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zac111

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i read on my diagnosed sheet that i was given from the neru that i have Cranial nerve palsy
it was not told to me by the doctor or disscused at all and i have no ideal what it is are can find much about it anywhere does anyone here know anything about it?
 

Al

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That's a new one on me zac. Maybe someone else has heard of it.
AL.
 

Mike27

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Hi Zac,
Just did a quick search for it and it seems to be something to do with the eyes and eye movement.
Have you had eye trouble?
 

zac111

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no had troublke with dry eyes but it went away im thinking i need to ask my doc about this.i did a little more research on it and it seens there are 12 cranial nerves in the brain all with different things to controll.weird but guess ill ask him to explain what that has to do with all the twithing and pain in my body.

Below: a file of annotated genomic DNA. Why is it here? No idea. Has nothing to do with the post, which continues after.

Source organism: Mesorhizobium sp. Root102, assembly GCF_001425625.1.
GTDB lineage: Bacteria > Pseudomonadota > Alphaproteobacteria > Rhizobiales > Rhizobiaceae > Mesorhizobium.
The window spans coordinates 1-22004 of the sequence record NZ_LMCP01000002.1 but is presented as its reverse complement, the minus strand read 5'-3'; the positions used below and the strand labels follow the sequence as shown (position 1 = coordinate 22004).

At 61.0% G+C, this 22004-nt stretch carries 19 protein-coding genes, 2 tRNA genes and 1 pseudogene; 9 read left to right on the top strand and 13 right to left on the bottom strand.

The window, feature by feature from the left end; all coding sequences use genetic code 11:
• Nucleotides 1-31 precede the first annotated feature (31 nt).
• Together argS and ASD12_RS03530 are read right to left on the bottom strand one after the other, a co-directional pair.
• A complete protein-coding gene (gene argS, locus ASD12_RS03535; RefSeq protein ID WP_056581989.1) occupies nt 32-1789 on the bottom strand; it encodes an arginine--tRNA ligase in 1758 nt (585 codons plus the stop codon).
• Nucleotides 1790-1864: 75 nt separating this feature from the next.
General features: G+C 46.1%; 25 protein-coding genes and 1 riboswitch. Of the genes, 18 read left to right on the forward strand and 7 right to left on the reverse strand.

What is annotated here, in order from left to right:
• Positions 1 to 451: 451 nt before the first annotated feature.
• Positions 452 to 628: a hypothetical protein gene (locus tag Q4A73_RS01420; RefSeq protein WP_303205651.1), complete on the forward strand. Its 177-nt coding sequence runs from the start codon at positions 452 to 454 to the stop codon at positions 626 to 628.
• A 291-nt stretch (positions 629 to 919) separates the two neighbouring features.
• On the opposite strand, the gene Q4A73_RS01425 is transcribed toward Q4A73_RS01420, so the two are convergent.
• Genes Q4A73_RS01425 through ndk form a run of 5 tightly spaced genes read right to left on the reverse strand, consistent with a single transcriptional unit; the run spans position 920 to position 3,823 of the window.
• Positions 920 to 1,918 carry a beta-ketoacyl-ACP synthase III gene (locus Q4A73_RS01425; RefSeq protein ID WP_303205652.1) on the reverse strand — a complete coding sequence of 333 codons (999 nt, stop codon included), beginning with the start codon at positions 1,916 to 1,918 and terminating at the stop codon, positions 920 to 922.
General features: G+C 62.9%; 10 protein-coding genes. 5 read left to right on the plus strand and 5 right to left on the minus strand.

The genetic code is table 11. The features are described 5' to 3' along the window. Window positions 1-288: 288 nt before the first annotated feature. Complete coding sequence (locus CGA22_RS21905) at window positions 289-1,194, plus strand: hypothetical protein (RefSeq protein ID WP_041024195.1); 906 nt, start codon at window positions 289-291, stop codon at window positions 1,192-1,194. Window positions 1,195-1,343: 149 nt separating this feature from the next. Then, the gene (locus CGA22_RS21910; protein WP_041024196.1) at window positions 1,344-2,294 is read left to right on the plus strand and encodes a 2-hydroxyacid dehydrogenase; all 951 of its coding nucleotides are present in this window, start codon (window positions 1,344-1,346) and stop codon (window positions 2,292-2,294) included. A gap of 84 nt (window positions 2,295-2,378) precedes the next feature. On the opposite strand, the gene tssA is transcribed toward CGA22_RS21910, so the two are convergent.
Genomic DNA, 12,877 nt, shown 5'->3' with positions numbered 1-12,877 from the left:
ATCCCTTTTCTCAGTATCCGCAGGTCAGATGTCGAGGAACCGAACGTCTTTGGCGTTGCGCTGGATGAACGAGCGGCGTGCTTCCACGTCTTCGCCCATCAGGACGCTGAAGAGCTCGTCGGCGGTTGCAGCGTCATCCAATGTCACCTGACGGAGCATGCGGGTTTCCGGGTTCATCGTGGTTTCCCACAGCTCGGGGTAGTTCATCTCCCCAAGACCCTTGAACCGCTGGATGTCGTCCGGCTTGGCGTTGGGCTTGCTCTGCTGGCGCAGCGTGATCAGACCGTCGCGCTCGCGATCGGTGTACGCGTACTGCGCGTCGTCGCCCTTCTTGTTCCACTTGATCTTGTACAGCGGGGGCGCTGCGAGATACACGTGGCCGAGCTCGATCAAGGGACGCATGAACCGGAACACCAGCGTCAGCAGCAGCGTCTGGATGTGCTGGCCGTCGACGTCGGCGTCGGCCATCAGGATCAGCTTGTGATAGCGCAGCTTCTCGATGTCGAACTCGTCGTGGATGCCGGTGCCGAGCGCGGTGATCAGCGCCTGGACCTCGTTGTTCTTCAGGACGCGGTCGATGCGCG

Mike27

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Can you let us know what you find out?
I've never heard of it or a relation to ALS.

Cheers and good luck!
 

zac111

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ill ask him on monday when i go back and let you know.
 

CindyM

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Good luck, Zac. Let's hope it is something not too intrusive and not too debilitating! Cindy
 

MaggyQ